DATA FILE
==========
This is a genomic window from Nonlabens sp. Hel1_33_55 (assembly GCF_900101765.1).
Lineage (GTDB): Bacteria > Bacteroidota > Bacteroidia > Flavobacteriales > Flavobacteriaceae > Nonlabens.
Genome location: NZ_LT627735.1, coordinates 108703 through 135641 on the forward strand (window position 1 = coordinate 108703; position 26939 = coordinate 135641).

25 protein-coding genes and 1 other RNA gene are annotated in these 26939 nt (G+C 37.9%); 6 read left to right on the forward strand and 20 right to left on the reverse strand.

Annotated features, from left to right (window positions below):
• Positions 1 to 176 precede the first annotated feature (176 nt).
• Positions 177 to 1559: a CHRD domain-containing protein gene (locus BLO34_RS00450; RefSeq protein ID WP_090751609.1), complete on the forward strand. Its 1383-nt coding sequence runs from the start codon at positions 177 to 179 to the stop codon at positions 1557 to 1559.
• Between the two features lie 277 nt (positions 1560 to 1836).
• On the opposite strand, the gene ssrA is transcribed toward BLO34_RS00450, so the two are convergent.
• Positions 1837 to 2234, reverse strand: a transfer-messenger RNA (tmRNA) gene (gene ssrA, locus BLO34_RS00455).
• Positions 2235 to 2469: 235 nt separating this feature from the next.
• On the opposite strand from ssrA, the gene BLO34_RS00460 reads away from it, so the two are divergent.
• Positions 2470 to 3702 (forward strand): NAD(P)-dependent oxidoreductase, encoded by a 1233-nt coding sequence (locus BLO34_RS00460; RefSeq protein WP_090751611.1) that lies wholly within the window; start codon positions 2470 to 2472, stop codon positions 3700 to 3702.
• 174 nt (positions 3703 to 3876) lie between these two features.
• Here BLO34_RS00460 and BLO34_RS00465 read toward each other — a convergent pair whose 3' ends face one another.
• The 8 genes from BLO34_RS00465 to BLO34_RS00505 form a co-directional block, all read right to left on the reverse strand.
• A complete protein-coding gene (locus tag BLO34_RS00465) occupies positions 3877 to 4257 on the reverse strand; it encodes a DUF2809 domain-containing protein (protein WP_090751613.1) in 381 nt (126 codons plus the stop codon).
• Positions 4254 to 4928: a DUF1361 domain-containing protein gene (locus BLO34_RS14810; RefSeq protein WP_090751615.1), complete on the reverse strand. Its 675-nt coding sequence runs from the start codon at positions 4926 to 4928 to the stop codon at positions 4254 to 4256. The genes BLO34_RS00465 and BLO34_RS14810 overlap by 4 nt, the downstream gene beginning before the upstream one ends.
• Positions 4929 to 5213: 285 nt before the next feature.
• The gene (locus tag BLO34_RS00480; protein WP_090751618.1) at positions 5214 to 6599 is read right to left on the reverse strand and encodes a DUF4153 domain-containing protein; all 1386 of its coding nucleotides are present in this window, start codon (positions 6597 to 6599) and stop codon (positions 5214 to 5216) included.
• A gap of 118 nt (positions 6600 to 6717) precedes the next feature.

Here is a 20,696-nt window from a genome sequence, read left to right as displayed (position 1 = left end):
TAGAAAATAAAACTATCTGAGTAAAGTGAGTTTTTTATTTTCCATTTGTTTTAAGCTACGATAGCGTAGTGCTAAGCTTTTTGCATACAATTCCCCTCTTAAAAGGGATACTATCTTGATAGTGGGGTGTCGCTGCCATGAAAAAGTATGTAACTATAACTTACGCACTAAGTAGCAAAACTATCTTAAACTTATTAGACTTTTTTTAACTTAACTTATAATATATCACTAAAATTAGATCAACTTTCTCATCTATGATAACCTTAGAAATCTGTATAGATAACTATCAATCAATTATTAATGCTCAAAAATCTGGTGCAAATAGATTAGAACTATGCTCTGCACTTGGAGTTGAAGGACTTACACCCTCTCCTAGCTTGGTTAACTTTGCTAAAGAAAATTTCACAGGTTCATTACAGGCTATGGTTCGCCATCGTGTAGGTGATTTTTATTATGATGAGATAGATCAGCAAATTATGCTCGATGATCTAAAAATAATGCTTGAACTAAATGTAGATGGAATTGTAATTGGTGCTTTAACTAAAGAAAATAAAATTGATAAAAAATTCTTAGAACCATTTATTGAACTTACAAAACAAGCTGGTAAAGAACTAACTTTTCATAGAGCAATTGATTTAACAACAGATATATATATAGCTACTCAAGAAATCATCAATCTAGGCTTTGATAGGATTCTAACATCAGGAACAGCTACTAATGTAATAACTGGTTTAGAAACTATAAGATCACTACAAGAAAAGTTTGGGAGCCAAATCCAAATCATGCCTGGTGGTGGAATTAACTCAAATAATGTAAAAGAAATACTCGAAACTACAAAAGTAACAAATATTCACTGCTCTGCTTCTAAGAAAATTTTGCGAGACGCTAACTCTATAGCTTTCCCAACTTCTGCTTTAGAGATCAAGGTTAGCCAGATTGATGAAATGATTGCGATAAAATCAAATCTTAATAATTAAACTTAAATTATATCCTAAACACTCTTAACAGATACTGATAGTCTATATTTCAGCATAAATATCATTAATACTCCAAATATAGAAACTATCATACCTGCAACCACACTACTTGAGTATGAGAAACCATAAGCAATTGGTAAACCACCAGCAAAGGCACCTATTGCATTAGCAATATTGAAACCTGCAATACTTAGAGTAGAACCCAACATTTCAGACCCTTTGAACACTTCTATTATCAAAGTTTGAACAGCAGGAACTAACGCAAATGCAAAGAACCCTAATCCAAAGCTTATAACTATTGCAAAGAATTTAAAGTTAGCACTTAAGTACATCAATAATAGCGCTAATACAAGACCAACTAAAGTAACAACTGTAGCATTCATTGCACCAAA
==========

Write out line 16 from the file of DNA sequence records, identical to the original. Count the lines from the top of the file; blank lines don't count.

• The 8 genes from BLO34_RS00465 to BLO34_RS00505 form a co-directional block, all read right to left on the reverse strand.